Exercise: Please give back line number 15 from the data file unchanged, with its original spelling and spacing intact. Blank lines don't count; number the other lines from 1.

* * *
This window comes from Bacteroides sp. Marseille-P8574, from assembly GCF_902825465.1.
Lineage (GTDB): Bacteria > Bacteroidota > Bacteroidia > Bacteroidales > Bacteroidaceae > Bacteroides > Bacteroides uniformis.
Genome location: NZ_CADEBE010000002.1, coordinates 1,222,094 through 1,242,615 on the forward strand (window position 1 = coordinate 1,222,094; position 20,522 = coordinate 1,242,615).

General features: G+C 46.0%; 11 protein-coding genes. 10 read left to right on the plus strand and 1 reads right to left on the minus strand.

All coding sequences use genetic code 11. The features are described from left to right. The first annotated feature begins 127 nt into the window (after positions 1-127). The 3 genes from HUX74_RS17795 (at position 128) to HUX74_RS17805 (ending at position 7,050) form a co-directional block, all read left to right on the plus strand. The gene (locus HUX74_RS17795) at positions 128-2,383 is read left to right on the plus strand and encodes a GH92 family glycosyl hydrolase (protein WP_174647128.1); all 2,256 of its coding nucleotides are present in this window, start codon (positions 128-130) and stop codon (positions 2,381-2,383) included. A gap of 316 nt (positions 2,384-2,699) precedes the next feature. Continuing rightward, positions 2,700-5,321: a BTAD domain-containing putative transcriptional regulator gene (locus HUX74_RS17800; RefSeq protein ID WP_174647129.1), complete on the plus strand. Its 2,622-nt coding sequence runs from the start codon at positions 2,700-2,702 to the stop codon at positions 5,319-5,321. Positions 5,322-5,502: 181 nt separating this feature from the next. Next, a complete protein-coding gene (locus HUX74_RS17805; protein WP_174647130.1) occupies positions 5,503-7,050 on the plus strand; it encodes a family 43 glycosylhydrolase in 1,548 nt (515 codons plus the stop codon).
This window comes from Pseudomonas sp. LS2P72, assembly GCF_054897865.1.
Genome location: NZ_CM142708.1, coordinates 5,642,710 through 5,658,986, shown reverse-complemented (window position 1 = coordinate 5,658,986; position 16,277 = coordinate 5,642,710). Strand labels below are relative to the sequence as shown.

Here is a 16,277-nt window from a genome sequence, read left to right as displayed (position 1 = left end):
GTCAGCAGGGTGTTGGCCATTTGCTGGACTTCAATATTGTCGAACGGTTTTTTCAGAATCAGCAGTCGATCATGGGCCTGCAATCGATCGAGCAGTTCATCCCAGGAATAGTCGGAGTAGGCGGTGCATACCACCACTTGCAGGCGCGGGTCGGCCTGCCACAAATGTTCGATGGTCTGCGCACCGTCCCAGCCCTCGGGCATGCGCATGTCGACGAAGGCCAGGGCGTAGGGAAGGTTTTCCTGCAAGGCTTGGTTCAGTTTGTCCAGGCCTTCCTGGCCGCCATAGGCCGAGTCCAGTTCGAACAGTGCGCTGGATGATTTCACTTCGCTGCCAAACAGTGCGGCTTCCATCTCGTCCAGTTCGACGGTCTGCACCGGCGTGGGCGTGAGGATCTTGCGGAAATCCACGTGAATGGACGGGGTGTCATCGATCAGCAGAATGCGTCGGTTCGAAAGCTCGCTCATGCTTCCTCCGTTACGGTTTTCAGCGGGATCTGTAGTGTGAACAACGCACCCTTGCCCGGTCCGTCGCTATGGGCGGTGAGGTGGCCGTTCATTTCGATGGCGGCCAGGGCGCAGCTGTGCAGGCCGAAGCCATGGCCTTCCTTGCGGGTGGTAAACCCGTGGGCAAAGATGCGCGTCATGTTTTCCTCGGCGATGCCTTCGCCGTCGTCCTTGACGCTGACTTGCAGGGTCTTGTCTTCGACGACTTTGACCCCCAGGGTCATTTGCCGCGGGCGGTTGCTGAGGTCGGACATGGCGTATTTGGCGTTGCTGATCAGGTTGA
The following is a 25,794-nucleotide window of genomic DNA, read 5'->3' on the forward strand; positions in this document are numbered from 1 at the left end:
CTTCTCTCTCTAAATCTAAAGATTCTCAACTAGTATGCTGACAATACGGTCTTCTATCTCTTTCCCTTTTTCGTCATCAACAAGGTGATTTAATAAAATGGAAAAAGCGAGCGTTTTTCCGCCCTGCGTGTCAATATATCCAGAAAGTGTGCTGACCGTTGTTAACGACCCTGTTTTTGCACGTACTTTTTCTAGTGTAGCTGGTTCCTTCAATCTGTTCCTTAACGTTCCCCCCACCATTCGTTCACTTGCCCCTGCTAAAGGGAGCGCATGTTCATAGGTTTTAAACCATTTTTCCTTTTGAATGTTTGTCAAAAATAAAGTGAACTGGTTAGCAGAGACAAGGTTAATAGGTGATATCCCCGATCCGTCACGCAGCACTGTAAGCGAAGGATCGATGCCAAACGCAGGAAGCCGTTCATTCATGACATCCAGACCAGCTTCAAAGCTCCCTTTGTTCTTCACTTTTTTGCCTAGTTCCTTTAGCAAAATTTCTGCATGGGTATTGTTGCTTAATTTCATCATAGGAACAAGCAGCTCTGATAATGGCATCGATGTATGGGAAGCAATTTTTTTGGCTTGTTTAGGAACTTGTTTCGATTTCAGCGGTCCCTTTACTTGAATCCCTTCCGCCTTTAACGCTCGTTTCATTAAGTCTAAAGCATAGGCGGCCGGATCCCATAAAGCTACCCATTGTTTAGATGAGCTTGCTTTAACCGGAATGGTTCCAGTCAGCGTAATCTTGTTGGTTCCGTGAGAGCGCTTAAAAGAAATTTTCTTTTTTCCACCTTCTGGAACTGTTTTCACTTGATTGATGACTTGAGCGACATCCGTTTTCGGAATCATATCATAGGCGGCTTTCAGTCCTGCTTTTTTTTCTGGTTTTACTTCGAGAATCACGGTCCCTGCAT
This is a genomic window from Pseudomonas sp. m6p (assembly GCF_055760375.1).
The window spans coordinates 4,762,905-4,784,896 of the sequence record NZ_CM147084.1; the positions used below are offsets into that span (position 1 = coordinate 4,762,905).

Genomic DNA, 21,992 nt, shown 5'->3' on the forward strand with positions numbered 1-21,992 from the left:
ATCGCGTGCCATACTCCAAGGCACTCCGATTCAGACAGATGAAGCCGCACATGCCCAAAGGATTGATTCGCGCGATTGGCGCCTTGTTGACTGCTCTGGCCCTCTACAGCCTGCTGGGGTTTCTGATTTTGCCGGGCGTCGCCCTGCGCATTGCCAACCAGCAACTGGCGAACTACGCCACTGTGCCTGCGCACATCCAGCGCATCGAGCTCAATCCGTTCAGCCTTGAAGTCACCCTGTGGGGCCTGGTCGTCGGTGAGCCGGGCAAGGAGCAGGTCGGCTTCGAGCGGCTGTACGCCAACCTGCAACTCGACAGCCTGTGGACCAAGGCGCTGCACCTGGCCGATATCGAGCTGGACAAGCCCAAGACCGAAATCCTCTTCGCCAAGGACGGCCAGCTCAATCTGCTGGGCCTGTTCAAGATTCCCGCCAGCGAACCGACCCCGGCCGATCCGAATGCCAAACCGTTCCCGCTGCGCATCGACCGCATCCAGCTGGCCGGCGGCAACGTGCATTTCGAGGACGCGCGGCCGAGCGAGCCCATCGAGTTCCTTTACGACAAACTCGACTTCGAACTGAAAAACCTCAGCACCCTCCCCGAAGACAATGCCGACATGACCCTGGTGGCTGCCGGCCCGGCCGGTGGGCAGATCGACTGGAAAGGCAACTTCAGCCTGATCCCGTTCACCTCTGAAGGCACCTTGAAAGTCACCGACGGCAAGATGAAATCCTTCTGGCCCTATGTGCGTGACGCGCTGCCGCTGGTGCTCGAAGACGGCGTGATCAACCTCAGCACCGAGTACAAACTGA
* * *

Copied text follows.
ATCGCGTGCCATACTCCAAGGCACTCCGATTCAGACAGATGAAGCCGCACATGCCCAAAGGATTGATTCGCGCGATTGGCGCCTTGTTGACTGCTCTGGCCCTCTACAGCCTGCTGGGGTTTCTGATTTTGCCGGGCGTCGCCCTGCGCATTGCCAACCAGCAACTGGCGAACTACGCCACTGTGCCTGCGCACATCCAGCGCATCGAGCTCAATCCGTTCAGCCTTGAAGTCACCCTGTGGGGCCTGGTCGTCGGTGAGCCGGGCAAGGAGCAGGTCGGCTTCGAGCGGCTGTACGCCAACCTGCAACTCGACAGCCTGTGGACCAAGGCGCTGCACCTGGCCGATATCGAGCTGGACAAGCCCAAGACCGAAATCCTCTTCGCCAAGGACGGCCAGCTCAATCTGCTGGGCCTGTTCAAGATTCCCGCCAGCGAACCGACCCCGGCCGATCCGAATGCCAAACCGTTCCCGCTGCGCATCGACCGCATCCAGCTGGCCGGCGGCAACGTGCATTTCGAGGACGCGCGGCCGAGCGAGCCCATCGAGTTCCTTTACGACAAACTCGACTTCGAACTGAAAAACCTCAGCACCCTCCCCGAAGACAATGCCGACATGACCCTGGTGGCTGCCGGCCCGGCCGGTGGGCAGATCGACTGGAAAGGCAACTTCAGCCTGATCCCGTTCACCTCTGAAGGCACCTTGAAAGTCACCGACGGCAAGATGAAATCCTTCTGGCCCTATGTGCGTGACGCGCTGCCGCTGGTGCTCGAAGACGGCGTGATCAACCTCAGCACCGAGTACAAACTGA